Ever tried couchsurfing? Or hosted a couchsurfer?

Lisa Martin 26 June 2015 3


I’ve done a moderate amount of travel over the past few years – gradually getting more adventurous and moving away from the most popular travel destinations and onto some of the harder to access places.

On my upcoming trip I’ve been inspired to try couchsurfing. As a female who is usually travelling solo, I’d never looked into it as I wasn’t convinced it was safe, but after talking to a few friends who host couchsurfers in Canberra (as well as being couchsurfers themselves), I’m going to give it a go.

While my upcoming trip is about seeing some sights I thought I would only dream of, such as the Lofoten Islands in Norway, I’m also hoping to meet as many like-minded travellers as I can – which is where couchsurfing comes in.

Couchsurfing websites connect travellers with local people willing to offer a couch or sometimes an air mattress or bed at no cost. They are travellers themselves and want to share their special part of the world with others and have the opportunity to meet people with stories to share and make some great friends.

While yet to actually couchsurf, from what I’ve found so far it’s a great way for travellers to better explore a place by staying with a local that can inform you about the best places to see and even show you around, and it also gives you an insight into the local culture.

I was first introduced to the couchsurfing concept last year by a Canberra friend after he had hosted a couple of French couchsurfers.

My friend hosted mostly people form Europe for a couple of days – most often from France or Germany. He would show them around the sites of Canberra and take them on some of the region’s hiking trails.

After talking to him about what I should look for in hosts, I signed up to the couchsurfing website and have now found hosts to stay with in Norway and Sweden and seeing if I can find hosts for some of the other countries I’m visiting. People have the option of paying a fee and becoming verified hosts and surfers on the website. It’s a way to show you’re genuine, however I’d say only about half of hosts I’ve seen on the site are verified.

For me I think the key thing (as my friend pointed out when I started on the site) was having good references. As a would be couchsurfer, I looked for people with at least a handful of references from past couchsurfers, reading through them to make sure they sounded ok.

I’ve also met another friend recently who also hosts couchsurfers, with some of these couchsurfers staying a week or two. He’s currently hosting two people – one from Argentina and the other from Germany.

His couchsurfers visit Canberra for varying reasons – some are stopping here while transiting between Sydney and Melbourne, others plan to work in Canberra or the snow fields, and others specifically wanted to see Australia’s capital city and visit sites such as the War Memorial and Parliament House.

Like I imagine most other cities have, Canberra also has a couchsurfing community that meets for a casual drink or meal each Tuesday. It’s framed as a get together of like-minded people – both couchsurfing hosts and couchsurfers.

What do you think about the concept of couchsurfing?

What's Your Opinion?

Please login to post your comments, or connect with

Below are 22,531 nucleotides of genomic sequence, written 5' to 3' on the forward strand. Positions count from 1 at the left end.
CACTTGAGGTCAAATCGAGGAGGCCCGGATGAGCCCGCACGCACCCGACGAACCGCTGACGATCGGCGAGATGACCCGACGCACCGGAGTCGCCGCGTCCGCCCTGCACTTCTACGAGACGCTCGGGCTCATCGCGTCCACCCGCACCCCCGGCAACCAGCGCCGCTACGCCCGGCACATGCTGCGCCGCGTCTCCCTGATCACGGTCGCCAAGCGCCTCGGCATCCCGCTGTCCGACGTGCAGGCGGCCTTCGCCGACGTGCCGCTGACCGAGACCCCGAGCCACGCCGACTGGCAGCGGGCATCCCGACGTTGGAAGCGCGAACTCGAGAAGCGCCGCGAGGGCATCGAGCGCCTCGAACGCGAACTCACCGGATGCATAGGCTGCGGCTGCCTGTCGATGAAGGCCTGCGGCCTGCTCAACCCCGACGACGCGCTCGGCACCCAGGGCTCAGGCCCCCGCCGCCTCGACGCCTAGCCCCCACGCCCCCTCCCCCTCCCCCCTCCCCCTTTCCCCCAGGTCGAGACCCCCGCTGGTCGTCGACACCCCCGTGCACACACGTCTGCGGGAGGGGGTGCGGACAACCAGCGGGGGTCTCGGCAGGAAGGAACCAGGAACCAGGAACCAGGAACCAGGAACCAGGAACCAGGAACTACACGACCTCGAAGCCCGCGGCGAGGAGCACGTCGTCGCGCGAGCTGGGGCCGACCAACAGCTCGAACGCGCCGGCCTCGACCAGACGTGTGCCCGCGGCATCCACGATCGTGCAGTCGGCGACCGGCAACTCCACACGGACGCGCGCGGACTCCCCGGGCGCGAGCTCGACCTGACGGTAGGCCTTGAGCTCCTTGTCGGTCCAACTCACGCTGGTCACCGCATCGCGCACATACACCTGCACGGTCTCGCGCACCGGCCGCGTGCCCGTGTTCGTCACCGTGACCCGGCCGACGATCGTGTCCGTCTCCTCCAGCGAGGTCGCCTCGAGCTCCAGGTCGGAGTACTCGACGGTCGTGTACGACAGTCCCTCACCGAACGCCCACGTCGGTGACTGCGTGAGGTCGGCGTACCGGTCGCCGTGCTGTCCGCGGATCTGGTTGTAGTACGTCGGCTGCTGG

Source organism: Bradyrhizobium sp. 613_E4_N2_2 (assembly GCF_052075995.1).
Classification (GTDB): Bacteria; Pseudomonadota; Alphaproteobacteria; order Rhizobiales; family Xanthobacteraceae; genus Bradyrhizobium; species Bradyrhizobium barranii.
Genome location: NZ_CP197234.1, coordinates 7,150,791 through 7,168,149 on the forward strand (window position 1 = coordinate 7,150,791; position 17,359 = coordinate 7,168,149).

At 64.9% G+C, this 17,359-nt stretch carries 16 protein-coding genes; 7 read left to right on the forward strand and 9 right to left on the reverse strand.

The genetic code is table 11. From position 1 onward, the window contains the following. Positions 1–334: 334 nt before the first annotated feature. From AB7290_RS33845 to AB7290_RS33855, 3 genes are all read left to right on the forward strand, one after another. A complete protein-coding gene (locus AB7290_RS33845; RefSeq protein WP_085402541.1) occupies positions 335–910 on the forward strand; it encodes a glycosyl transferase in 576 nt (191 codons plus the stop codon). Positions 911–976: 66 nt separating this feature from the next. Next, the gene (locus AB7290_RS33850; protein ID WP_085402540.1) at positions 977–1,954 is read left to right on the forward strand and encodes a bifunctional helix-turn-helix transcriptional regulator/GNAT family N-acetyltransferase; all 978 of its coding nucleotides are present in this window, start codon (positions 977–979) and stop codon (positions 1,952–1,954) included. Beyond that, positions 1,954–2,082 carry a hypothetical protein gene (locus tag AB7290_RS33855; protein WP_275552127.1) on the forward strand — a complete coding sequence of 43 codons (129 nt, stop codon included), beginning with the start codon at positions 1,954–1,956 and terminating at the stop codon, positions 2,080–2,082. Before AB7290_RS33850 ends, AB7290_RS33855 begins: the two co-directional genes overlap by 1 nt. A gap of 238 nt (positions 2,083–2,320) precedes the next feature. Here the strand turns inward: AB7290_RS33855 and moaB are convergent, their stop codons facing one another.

3 Responses to Ever tried couchsurfing? Or hosted a couchsurfer?
Roksteddy Roksteddy 11:04 am 25 Jun 15

Yes, I spent some time couchsurfing in Thailand and only had positive experiences. Because of its very nature, of course there will be negatives like people cancelling at the last minute, but if you are a traveller who, like me, enjoys winging it and not booking everything in advance then it shouldn’t be a problem. One place I stayed at was owned by a young Russian couple who ran it as a sort of commune. People came and went. Mainly Russians but there was a couple of other Aussies there too. There was a room for those who worked online. It was a huge house with massive gardens and pool. People gathered in the common room at night to play boardgames and slept wherever. Grab a mattress and pick a room or sleep on the deck or in the yard. Unfortunately I discovered this place towards the end of my travels so only got to stay one night.

I also stayed with a Russian girl in Phuket and an Aussie expat in the northern Thai town of Pai. You certainly find out a lot more by staying with ‘locals’ and they tend to go out of their way to help.

I’ve also hosted one couchsurfer here in Canberra with no problems.

It isn’t for everyone but if you are keen on saving some money and becoming more immersed in an area or culture I would recommend it.

Dame Canberra Dame Canberra 10:46 am 25 Jun 15

Bajar said :

I’ve found it very hit and miss. As a traveller, I tried it around Taiwan. Had three places lined up – 1 cancelled while I was in transit to their city, 1 wanted sex as payment and the other was fantastic.

Yikes! I probably wouldn’t consider couch surfing for the reasons Bajar has mentioned, but I think it would be fantastic for the right kind of adventurous, extroverted, budget conscious traveller.

When my partner and I travel we use airbnb, which is similar (and of course has some of the same risks) to couch surfing, but it also means we can book out an entire home or apartment and not feel weird about co-existing with total strangers.

Hope it goes well for you, Lisa 🙂

Bajar Bajar 8:21 am 25 Jun 15

I’ve found it very hit and miss. As a traveller, I tried it around Taiwan. Had three places lined up – 1 cancelled while I was in transit to their city, 1 wanted sex as payment and the other was fantastic. I honestly found it too hit and miss, which is disappointing but from what I gathered looking at the couchsurfing community website – I definitely wasn’t the only person left struggling due to last minute cancellations.

CBR Tweets

Sign up to our newsletter


Search across the site